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Brain Imaging Behav. 2016 Dec;10(4):1004-1014.

Increased spatial granularity of left brain activation and unique age/gender signatures: a 4D frequency domain approach to cerebral lateralization at rest.

Author information

1
Mind Research Network, 1001 Yale Blvd. NE, Albuquerque, NM, 87106, USA. oagcaoglu@mrn.org.
2
Department of Electrical and Computer Engineering, University of New Mexico, Albuquerque, NM, USA. oagcaoglu@mrn.org.
3
Mind Research Network, 1001 Yale Blvd. NE, Albuquerque, NM, 87106, USA.
4
University of New Mexico Health Science Center, Albuquerque, NM, USA.
5
Department Biological and Medical Psychology, University of Bergen, Bergen, Norway.
6
Department of Electrical and Computer Engineering, University of New Mexico, Albuquerque, NM, USA.

Abstract

Cerebral lateralization is a well-studied topic. However, most of the research to date in functional magnetic resonance imaging (fMRI) has been carried out on hemodynamic fluctuations of voxels, networks, or regions of interest (ROIs). For example, cerebral differences can be revealed by comparing the temporal activation of an ROI in one hemisphere with the corresponding homotopic region in the other hemisphere. While this approach can reveal significant information about cerebral organization, it does not provide information about the full spatiotemporal organization of the hemispheres. The cerebral differences revealed in literature suggest that hemispheres have different spatiotemporal organization in the resting state. In this study, we evaluate cerebral lateralization in the 4D spatiotemporal frequency domain to compare the hemispheres in the context of general activation patterns at different spatial and temporal scales. We use a gender-balanced resting fMRI dataset comprising over 600 healthy subjects ranging in age from 12 to 71, that have previously been studied with a network specific voxel-wise and global analysis of lateralization (Agcaoglu, et al. NeuroImage, 2014). Our analysis elucidates significant differences in the spatiotemporal organization of brain activity between hemispheres, and generally more spatiotemporal fluctuation in the left hemisphere especially in the high spatial frequency bands, and more power in the right hemisphere in the low and middle spatial frequencies. Importantly, the identified effects are not visible in the context of a typical assessment of voxelwise, regional, or even global laterality, thus our study highlights the value of 4D spatiotemporal frequency domain analyses as a complementary and powerful tool for studying brain function.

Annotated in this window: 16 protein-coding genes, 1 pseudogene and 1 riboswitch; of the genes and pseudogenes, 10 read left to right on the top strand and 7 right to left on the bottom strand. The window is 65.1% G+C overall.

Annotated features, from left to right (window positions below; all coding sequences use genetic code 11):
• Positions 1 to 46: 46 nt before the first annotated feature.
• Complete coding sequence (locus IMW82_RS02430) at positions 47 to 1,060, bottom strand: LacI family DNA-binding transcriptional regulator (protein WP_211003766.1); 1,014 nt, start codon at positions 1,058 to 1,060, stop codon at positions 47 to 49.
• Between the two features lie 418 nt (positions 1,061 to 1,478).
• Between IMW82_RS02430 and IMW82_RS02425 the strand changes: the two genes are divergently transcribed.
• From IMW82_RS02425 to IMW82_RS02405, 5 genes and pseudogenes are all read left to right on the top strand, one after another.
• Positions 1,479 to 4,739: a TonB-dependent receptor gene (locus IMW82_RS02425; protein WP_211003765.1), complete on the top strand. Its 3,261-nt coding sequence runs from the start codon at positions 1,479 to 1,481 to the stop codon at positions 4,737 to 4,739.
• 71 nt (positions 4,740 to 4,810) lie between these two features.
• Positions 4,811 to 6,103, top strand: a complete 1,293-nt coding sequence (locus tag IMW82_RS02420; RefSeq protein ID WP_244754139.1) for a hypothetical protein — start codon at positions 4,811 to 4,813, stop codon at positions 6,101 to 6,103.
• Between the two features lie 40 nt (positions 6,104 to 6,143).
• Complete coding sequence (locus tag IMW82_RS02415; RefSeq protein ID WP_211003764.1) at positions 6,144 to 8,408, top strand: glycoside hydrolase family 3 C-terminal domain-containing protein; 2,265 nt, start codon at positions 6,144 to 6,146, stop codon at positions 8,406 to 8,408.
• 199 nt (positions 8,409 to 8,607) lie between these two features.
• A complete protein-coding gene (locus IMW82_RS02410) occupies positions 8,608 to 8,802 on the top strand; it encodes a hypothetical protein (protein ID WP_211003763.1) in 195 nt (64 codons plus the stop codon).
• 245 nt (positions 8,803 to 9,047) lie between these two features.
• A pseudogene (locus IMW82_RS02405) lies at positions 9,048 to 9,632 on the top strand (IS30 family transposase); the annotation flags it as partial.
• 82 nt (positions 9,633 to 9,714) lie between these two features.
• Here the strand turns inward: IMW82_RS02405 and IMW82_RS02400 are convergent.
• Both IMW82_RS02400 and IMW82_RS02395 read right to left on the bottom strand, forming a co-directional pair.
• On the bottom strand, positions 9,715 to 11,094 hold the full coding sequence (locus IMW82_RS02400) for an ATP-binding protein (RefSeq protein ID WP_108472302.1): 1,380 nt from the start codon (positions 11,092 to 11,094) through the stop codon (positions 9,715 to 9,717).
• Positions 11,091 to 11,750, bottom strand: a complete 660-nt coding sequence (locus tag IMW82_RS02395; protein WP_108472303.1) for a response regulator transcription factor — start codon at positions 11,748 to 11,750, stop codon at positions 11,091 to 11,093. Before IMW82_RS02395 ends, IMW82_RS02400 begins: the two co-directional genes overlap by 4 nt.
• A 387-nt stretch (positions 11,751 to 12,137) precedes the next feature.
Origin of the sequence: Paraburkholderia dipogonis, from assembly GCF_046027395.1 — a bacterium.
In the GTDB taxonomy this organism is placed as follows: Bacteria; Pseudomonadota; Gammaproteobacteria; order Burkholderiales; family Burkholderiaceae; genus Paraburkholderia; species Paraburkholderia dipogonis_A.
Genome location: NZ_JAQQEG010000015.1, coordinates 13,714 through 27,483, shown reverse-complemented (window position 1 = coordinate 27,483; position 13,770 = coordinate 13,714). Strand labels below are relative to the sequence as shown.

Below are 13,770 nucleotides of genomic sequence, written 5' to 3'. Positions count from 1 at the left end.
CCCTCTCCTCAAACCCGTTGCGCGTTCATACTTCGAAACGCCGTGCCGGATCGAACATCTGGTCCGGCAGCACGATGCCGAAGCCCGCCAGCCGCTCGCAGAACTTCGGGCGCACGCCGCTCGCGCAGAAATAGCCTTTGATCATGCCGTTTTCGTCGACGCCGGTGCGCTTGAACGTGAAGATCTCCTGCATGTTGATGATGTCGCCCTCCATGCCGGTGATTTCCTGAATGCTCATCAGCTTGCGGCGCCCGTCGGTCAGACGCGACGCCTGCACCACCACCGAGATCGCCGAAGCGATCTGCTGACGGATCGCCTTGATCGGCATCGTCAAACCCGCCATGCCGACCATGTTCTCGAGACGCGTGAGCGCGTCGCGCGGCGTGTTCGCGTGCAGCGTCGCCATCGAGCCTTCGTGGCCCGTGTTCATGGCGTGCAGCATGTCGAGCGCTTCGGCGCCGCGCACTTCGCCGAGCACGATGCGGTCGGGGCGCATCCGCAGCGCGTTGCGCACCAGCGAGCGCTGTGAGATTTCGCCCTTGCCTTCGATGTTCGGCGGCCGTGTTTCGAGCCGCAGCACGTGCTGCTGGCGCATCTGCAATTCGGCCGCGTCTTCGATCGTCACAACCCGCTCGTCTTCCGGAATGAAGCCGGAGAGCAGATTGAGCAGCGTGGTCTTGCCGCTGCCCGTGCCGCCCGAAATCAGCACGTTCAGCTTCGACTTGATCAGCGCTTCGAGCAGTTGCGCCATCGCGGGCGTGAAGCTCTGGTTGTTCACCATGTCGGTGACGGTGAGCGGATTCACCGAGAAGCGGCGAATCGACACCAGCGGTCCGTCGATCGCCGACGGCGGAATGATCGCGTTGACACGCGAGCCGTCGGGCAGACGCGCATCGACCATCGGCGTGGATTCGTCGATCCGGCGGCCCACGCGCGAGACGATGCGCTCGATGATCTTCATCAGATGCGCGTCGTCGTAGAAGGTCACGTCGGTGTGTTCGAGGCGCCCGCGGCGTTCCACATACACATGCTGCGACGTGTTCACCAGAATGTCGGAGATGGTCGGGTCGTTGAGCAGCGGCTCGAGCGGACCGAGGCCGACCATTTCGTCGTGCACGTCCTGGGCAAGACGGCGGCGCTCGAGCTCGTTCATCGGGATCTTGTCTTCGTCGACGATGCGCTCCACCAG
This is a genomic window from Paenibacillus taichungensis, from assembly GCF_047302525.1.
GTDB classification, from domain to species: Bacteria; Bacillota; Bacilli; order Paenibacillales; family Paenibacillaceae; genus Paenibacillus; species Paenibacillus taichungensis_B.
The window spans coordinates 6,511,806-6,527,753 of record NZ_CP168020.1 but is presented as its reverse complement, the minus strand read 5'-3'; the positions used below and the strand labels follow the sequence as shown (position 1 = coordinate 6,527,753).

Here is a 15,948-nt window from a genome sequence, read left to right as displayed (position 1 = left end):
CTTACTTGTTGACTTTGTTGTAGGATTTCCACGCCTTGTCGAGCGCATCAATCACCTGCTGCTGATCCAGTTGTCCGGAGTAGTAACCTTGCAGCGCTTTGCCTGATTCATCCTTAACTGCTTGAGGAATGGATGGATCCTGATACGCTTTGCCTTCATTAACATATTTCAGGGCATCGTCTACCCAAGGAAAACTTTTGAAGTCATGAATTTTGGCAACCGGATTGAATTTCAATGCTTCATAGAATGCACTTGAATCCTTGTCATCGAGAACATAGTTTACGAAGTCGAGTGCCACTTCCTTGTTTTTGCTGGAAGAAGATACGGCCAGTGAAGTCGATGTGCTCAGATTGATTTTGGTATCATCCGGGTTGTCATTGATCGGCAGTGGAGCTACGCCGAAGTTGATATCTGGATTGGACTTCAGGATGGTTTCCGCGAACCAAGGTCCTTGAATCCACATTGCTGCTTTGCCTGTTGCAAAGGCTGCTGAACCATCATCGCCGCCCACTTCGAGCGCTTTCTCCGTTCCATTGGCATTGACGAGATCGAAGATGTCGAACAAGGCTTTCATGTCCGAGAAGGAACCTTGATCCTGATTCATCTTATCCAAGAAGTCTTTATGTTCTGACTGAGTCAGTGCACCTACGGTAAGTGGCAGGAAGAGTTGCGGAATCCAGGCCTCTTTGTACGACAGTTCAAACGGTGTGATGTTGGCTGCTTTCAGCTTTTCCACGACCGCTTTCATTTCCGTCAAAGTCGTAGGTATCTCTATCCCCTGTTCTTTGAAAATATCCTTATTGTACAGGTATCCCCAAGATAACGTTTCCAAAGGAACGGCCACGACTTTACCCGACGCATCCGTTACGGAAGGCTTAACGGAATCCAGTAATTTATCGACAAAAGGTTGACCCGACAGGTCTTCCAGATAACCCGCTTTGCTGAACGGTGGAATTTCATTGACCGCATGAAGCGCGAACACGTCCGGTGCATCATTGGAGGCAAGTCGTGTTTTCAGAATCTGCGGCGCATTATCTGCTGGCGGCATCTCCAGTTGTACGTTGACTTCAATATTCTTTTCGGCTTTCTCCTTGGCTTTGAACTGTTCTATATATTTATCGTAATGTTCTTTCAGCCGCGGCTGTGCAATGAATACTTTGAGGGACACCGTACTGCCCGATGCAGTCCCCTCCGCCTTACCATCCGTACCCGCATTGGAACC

KEYWORDS:

4D Fourier transform; Aging; Frequency domain; Gender differences; Laterality; Resting state

PMID:
26489978
PMCID:
PMC5746344
DOI:
10.1007/s11682-015-9463-8
[Indexed for MEDLINE]
Free PMC Article

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